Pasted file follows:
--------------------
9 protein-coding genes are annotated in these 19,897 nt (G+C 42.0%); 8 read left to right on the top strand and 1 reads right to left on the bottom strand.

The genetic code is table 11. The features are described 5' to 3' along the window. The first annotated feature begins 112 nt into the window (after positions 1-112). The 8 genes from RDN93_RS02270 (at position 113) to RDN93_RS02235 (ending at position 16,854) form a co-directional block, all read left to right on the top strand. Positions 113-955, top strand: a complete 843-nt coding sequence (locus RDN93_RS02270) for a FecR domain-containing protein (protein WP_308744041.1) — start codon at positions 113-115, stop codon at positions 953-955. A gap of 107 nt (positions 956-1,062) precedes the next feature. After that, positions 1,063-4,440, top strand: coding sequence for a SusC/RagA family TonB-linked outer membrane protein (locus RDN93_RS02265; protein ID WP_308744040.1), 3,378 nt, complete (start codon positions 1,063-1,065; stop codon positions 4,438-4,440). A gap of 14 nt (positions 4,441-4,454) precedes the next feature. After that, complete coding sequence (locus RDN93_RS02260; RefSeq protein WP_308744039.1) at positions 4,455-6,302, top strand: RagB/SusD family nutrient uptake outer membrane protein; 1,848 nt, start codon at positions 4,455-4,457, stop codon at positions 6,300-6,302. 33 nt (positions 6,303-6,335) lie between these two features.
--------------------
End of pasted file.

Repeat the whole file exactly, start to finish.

9 protein-coding genes are annotated in these 19,897 nt (G+C 42.0%); 8 read left to right on the top strand and 1 reads right to left on the bottom strand.

The genetic code is table 11. The features are described 5' to 3' along the window. The first annotated feature begins 112 nt into the window (after positions 1-112). The 8 genes from RDN93_RS02270 (at position 113) to RDN93_RS02235 (ending at position 16,854) form a co-directional block, all read left to right on the top strand. Positions 113-955, top strand: a complete 843-nt coding sequence (locus RDN93_RS02270) for a FecR domain-containing protein (protein WP_308744041.1) — start codon at positions 113-115, stop codon at positions 953-955. A gap of 107 nt (positions 956-1,062) precedes the next feature. After that, positions 1,063-4,440, top strand: coding sequence for a SusC/RagA family TonB-linked outer membrane protein (locus RDN93_RS02265; protein ID WP_308744040.1), 3,378 nt, complete (start codon positions 1,063-1,065; stop codon positions 4,438-4,440). A gap of 14 nt (positions 4,441-4,454) precedes the next feature. After that, complete coding sequence (locus RDN93_RS02260; RefSeq protein WP_308744039.1) at positions 4,455-6,302, top strand: RagB/SusD family nutrient uptake outer membrane protein; 1,848 nt, start codon at positions 4,455-4,457, stop codon at positions 6,300-6,302. 33 nt (positions 6,303-6,335) lie between these two features.